It turns out that adhesives are a critical component to the success of wearables. Adhesives provide solutions to design challenges and help protect users’ skin from harm.
Tony Kaufman and Del R. Lawson, 3MThe healthcare landscape is constantly changing, with providers continuing to focus on delivering patient-centric care. Patients are increasingly able to access highly-tailored care and treatment options, with new technologies allowing them to play more active roles in managing their health.
Wearable medical devices are a significant contributor to this movement.
From blood glucose and cardiac rhythm monitors to fitness trackers and smart watches that know weight, gauge activity level, track heart rate and count calories, wearable devices are enabling users to stay active and manage chronic illness from the comfort of their own homes.
Some manufacturers are already adapting to market needs by creating devices that are lighter, smaller and less invasive. In part, these advancements are made possible by adhesive – a seemingly small component. Whether adhesive is being used to stick a device to skin or different device features together, it’s a critical component to the success of wearables that provides solutions to design challenges and helps protect users’ skin from harm.
But keep in mind: All adhesives are not created equal or are usable in every design.
Here are but a few factors that are increasing the need for quality adhesives to support wearables:
- Psychosocial influence. Unlike people using wearables to track fitness, those using a device to manage a medical condition may be less inclined to sport their wearable device or devices out in the open. These users may not want to draw attention to their condition, and for this reason, smaller and less obtrusive designs are better. Use of thin, clear, breathable films and adhesives can enable a more discrete design.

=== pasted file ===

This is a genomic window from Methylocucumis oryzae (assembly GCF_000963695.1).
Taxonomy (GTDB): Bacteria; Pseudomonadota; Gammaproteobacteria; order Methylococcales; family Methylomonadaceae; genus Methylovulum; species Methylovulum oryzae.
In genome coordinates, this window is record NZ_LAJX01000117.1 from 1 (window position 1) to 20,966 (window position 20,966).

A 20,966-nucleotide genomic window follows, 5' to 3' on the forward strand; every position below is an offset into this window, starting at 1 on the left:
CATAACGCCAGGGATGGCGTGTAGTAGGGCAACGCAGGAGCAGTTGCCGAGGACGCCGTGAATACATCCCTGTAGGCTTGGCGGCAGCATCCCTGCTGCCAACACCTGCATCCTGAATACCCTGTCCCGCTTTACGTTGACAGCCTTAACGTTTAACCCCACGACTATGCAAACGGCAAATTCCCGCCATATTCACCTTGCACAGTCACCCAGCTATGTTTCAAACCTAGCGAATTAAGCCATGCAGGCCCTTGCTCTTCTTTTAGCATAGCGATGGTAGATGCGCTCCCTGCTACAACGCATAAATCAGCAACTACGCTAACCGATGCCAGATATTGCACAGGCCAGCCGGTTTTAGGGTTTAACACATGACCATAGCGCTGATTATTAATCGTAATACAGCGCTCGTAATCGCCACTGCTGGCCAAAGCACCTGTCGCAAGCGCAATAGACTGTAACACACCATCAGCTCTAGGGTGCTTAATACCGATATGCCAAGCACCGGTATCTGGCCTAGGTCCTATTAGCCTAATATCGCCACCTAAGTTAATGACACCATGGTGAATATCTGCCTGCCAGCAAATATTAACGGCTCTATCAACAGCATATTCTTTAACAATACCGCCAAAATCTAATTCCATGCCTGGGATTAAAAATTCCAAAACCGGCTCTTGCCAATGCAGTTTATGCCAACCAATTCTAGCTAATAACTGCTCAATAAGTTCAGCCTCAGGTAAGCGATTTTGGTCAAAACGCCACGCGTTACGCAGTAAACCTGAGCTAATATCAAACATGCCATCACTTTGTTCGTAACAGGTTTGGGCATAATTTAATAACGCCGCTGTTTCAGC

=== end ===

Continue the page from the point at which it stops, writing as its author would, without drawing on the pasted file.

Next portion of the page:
- Style and accuracy. Unlike those managing an illness, fitness tracker users often want to openly wear their device as a testament to what they are working to achieve. Often these devices are worn as wristbands. They may be trendy and visually-appealing, but they lack the same level of accuracy required of a device meant for medical diagnostics and drug delivery. Band-style devices can allow sensors to slip, slide or rotate, causing an inaccurate measurement. Stick-to-skin devices, on the other hand, are innately more accurate because the sensor can be applied where needed, minimizing the potential for error associated with the adjustable fasteners used on wrist bands. They also allow for a “one-size-fits-most” design.
- Information fatigue. In addition to appearance considerations, it’s important to be aware of how the device will collect and share data. Consumers are constantly inundated with data, and there comes a point when it’s hard to take more in. It’s important to strike a balance between keeping data detailed and accurate without inconveniencing and overloading the user by sharing constant alerts. Simplifying alerts and reducing noise as much as possible, in addition to using a smart adhesive system, will help ensure user satisfaction and accurate data collection.
So how can adhesives enable wearable medical device innovation? Here are some key areas: